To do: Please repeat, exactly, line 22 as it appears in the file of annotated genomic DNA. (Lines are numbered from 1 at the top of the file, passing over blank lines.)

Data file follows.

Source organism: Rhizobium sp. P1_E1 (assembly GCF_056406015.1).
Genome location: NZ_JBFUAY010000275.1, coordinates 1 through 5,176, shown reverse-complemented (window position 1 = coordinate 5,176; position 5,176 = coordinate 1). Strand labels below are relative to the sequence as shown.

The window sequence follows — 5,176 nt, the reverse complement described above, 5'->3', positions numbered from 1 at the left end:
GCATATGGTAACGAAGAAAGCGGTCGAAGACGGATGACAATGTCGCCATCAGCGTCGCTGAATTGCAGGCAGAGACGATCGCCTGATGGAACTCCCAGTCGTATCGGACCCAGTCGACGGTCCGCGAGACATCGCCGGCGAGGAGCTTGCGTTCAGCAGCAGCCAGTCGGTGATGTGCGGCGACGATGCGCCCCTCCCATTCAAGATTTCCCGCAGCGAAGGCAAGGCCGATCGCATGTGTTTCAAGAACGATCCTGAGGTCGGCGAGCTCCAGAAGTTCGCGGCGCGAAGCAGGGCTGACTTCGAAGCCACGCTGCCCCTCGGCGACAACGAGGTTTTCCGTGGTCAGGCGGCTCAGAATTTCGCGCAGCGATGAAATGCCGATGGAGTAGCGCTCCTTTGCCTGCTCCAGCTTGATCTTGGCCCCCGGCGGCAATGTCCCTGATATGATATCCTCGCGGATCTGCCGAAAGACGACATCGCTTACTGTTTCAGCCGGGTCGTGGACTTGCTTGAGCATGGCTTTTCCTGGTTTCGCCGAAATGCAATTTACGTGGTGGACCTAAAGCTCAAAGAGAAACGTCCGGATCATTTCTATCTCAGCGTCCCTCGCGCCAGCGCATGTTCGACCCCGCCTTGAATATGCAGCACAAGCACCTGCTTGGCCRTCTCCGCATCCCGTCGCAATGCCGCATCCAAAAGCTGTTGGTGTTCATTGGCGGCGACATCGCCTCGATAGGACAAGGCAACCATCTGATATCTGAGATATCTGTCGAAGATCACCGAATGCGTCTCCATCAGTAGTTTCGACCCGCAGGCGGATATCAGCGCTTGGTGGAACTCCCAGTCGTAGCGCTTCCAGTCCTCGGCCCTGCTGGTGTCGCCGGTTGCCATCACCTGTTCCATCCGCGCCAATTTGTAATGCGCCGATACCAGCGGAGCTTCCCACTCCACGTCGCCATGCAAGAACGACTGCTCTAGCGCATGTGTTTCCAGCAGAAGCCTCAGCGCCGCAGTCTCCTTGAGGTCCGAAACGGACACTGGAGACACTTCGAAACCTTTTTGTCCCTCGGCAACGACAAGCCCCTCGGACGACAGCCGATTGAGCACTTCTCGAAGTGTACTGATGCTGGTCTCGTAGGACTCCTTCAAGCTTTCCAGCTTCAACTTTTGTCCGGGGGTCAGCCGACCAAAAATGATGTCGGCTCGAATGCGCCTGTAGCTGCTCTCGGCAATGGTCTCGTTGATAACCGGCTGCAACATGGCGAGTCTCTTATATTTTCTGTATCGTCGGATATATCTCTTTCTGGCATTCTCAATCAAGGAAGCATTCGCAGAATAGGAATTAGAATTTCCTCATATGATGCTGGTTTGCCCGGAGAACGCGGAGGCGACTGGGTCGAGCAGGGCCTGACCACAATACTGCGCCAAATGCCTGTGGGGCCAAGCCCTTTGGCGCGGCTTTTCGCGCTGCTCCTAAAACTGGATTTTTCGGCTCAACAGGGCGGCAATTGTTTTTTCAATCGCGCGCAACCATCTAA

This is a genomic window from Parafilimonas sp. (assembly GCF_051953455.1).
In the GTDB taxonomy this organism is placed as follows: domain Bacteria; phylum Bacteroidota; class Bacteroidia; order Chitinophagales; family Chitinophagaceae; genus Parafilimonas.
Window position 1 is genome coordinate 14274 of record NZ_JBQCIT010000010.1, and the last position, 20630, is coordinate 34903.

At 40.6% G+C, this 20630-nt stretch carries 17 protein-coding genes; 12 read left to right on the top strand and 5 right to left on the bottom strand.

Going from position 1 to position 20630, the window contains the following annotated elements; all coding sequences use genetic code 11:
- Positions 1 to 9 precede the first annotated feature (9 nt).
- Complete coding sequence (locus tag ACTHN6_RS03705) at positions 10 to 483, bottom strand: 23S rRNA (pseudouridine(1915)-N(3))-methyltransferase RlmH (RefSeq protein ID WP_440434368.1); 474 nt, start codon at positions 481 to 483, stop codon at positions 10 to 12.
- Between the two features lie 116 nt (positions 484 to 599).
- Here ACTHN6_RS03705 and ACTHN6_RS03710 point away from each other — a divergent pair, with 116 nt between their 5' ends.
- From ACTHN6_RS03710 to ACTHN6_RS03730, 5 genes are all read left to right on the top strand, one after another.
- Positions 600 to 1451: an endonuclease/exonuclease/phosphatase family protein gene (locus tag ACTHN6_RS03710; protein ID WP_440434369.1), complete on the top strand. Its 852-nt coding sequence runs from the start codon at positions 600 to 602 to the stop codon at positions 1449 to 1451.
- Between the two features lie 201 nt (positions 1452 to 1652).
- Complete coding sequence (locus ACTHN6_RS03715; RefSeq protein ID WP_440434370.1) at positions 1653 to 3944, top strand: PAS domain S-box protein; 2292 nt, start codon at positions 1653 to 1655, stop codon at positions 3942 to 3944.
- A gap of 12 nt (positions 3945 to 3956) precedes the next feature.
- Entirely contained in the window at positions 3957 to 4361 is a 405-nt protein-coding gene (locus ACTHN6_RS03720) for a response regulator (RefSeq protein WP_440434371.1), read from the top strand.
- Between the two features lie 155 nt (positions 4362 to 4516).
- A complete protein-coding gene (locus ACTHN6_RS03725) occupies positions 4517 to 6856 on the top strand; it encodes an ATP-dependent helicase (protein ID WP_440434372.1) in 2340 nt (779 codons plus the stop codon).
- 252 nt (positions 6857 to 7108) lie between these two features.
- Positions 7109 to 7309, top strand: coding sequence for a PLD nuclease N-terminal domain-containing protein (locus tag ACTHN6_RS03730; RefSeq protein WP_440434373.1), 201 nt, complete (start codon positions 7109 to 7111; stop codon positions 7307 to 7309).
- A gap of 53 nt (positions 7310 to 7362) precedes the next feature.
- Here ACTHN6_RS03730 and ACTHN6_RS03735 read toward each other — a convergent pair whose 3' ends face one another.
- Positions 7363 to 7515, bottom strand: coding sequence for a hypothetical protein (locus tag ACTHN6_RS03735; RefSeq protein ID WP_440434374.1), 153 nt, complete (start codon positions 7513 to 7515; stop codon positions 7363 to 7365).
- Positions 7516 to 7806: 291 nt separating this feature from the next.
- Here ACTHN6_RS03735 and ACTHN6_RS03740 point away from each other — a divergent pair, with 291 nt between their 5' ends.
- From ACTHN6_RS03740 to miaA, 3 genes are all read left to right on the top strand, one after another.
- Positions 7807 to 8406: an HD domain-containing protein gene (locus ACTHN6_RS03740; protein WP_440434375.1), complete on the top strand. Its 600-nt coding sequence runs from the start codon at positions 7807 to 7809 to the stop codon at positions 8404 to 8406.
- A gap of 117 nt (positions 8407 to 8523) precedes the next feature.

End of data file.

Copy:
- 252 nt (positions 6857 to 7108) lie between these two features.